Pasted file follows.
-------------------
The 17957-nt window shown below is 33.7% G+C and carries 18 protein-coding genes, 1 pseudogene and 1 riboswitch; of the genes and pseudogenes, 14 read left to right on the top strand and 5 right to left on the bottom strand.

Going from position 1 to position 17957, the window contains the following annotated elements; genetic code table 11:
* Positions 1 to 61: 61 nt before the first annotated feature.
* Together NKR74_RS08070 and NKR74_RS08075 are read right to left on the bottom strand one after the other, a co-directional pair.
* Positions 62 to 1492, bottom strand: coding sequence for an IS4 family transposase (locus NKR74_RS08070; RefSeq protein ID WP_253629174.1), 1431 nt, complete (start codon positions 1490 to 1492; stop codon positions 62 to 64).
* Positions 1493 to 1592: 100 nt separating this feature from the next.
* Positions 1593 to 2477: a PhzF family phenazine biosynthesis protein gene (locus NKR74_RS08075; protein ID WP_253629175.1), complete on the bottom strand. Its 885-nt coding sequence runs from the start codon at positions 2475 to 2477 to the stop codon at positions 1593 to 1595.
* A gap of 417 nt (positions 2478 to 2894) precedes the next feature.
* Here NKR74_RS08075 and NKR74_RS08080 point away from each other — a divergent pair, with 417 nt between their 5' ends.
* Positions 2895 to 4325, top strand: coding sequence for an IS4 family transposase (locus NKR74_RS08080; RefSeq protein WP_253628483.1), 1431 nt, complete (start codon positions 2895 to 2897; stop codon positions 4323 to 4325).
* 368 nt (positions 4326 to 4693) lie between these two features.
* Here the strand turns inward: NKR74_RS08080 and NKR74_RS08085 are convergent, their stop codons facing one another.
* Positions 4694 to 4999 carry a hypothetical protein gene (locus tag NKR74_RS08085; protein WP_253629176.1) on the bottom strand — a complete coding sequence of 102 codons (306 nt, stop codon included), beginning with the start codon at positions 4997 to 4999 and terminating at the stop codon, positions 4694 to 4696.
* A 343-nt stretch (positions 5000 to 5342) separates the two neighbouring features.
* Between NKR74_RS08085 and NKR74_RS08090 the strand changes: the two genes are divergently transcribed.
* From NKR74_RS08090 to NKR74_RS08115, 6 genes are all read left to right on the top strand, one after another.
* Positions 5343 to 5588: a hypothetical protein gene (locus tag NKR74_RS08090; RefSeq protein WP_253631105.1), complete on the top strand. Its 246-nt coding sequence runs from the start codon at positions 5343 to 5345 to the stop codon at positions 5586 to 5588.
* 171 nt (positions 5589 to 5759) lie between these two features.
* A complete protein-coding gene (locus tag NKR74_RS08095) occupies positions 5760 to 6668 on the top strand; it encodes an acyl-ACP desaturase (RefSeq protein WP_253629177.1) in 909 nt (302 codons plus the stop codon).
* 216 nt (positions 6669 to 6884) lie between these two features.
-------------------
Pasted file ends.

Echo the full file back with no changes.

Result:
The 17957-nt window shown below is 33.7% G+C and carries 18 protein-coding genes, 1 pseudogene and 1 riboswitch; of the genes and pseudogenes, 14 read left to right on the top strand and 5 right to left on the bottom strand.

Going from position 1 to position 17957, the window contains the following annotated elements; genetic code table 11:
* Positions 1 to 61: 61 nt before the first annotated feature.
* Together NKR74_RS08070 and NKR74_RS08075 are read right to left on the bottom strand one after the other, a co-directional pair.
* Positions 62 to 1492, bottom strand: coding sequence for an IS4 family transposase (locus NKR74_RS08070; RefSeq protein ID WP_253629174.1), 1431 nt, complete (start codon positions 1490 to 1492; stop codon positions 62 to 64).
* Positions 1493 to 1592: 100 nt separating this feature from the next.
* Positions 1593 to 2477: a PhzF family phenazine biosynthesis protein gene (locus NKR74_RS08075; protein ID WP_253629175.1), complete on the bottom strand. Its 885-nt coding sequence runs from the start codon at positions 2475 to 2477 to the stop codon at positions 1593 to 1595.
* A gap of 417 nt (positions 2478 to 2894) precedes the next feature.
* Here NKR74_RS08075 and NKR74_RS08080 point away from each other — a divergent pair, with 417 nt between their 5' ends.
* Positions 2895 to 4325, top strand: coding sequence for an IS4 family transposase (locus NKR74_RS08080; RefSeq protein WP_253628483.1), 1431 nt, complete (start codon positions 2895 to 2897; stop codon positions 4323 to 4325).
* 368 nt (positions 4326 to 4693) lie between these two features.
* Here the strand turns inward: NKR74_RS08080 and NKR74_RS08085 are convergent, their stop codons facing one another.
* Positions 4694 to 4999 carry a hypothetical protein gene (locus tag NKR74_RS08085; protein WP_253629176.1) on the bottom strand — a complete coding sequence of 102 codons (306 nt, stop codon included), beginning with the start codon at positions 4997 to 4999 and terminating at the stop codon, positions 4694 to 4696.
* A 343-nt stretch (positions 5000 to 5342) separates the two neighbouring features.
* Between NKR74_RS08085 and NKR74_RS08090 the strand changes: the two genes are divergently transcribed.
* From NKR74_RS08090 to NKR74_RS08115, 6 genes are all read left to right on the top strand, one after another.
* Positions 5343 to 5588: a hypothetical protein gene (locus tag NKR74_RS08090; RefSeq protein WP_253631105.1), complete on the top strand. Its 246-nt coding sequence runs from the start codon at positions 5343 to 5345 to the stop codon at positions 5586 to 5588.
* 171 nt (positions 5589 to 5759) lie between these two features.
* A complete protein-coding gene (locus tag NKR74_RS08095) occupies positions 5760 to 6668 on the top strand; it encodes an acyl-ACP desaturase (RefSeq protein WP_253629177.1) in 909 nt (302 codons plus the stop codon).
* 216 nt (positions 6669 to 6884) lie between these two features.